Let’s take it for granted, shall we, that president Joe Biden is a sympathetic figure, a “well-meaning, elderly man with a poor memory,” as special counsel Robert Hur put it in his report declining to file charges against his ultimate boss. Biden might have preferred the charges, assuming they came with a finding that he is compos mentis and fit to stand trial. Now the only court he will have to face is the one he dreads most: public opinion.

In that court, however, he has shown he can behave as a prosecutor and not merely as a superannuated defendant. Starting in the 2020 campaign, he has built his case against Donald Trump as a dangerous demagogue who menaces the Constitution. You may recall Biden’s speech two years ago at Philadelphia’s Independence Hall, birthplace of both the Declaration of Independence and the Constitution, lit blood red for the occasion, in which he denounced “Donald Trump and the MAGA Republicans” for representing “an extremism that threatens the very foundations of our republic.” They are “a threat to this country,” he charged, because they “do not respect the Constitution…do not believe in the rule of law…[and] do not recognize the will of the people.” A week before, Biden had told the Democratic National Committee that “the extreme MAGA philosophy” is “almost like semi-fascism….”

Why he pulled that last punch (“almost” like, “semi”-fascism?) is a mystery whose explanation is perhaps lost in the sagging folds of Biden’s cerebrum. Certainly, it didn’t represent any mellowing of his overall criticism. Describing, for example, the Republicans’ resistance to the Democrats’ highly partisan voting rights bills in 2021, Biden asserted from the White House, “The 21st century Jim Crow assault is real. We’re facing the most significant test of our democracy since the Civil War.” Whether he repudiated it for extremism, semi-fascism, or anti-black racism, Biden has consistently painted Trump’s Make America Great Again movement as un-American.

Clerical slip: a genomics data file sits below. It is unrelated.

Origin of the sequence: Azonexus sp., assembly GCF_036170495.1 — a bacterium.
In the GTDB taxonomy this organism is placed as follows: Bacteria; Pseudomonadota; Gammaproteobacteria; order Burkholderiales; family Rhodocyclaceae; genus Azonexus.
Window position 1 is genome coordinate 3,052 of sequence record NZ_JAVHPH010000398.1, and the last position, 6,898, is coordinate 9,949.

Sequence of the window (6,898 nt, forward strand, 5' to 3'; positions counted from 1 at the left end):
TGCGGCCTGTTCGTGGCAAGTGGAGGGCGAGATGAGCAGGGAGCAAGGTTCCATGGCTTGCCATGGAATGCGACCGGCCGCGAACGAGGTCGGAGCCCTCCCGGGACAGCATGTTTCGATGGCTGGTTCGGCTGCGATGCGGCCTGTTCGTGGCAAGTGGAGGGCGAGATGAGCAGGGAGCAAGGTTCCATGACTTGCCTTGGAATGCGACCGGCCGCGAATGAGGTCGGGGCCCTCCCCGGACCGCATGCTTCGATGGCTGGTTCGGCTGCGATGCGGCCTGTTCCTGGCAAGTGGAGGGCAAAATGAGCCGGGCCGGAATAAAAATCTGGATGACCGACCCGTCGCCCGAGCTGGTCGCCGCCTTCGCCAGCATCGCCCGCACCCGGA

Though he distinguishes routinely between MAGA and normal Republicans, don’t be fooled. Back in 2012, campaigning for re-election as Barack Obama’s vice president against the Republican team of Mitt Romney and Paul Ryan, he told Democrats in Danville, Virginia, “They’re going to put y’all back in chains.” One could hardly imagine a more establishment GOP ticket than Romney-Ryan—but Biden excoriated them, too, as un-American slaveocrats. Because he repeatedly diagnoses the country as suffering from “systemic racism,” perhaps he regards America itself as hopelessly un-American.


Against this stream of political vituperation, how has Donald Trump responded? Surprisingly, he has said very little to defeat the charge of disloyal extremism, or to deflect it back onto Biden. In fact, he has gone out of his way to appear to live up to it, as in his attention-grabbing post on Truth Social in December 2022. He responded to journalist Matt Taibbi’s revelation of internal Twitter communications showing that company officials had conspired to limit the spread of posts about Hunter Biden’s Pandora’s box of a laptop. “A Massive Fraud of this type and magnitude,” Trump wrote, “allows for the termination of all rules, regulations, and articles, even those found in the Constitution.”

To be sure, no one trolls liberals as well as the former president. Taking the bait, The New York Times lost no time in scorning the “extraordinarily antidemocratic statement” from him. “The explicit suggestion of suspending the Constitution,” wrote reporter Maggie Astor, “was astonishing even by the standards of Mr. Trump, who has spent the past two years spreading lies about the 2020 election, which he lost, and promoting various illegal mechanisms for overturning it.”

Right on cue, Trump fired back on Truth Social, expressing amazement that “the Fake News is actually trying to convince the American people that I said I wanted to ‘terminate’ the Constitution. This is simply more DISINFORMATION & LIES….” Well, he did write merely that such a Massive Fraud “allows” for the “termination of all rules, regulations, and articles, even those found in the Constitution.” He didn’t explicitly endorse such termination, and he left the cure for the fraud an open question: “do you throw the Presidential Election Results of 2020 OUT and declare the RIGHTFUL WINNER, or do you have a NEW ELECTION?” Either path would be fraught with extreme constitutional difficulties, to say the least—unless by a new election he means the regular 2024 one.

This episode, so typical of Trump’s public image so far, shows the limits of trolling and of his approach to the 2024 campaign. Though he thinks he is playing offense, Trump is actually on the strategic defensive. In 2016 he promised to appoint judges who would “defend the Constitution.” He kept that promise, fully and honorably. But he prefers shocking or amusing to persuading his audiences, and the hangover from the January 6 riot doesn’t help. Does Trump want to defend, or to terminate, the Constitution? He denies the latter but having to deny it is a strange and reckless way to run for president.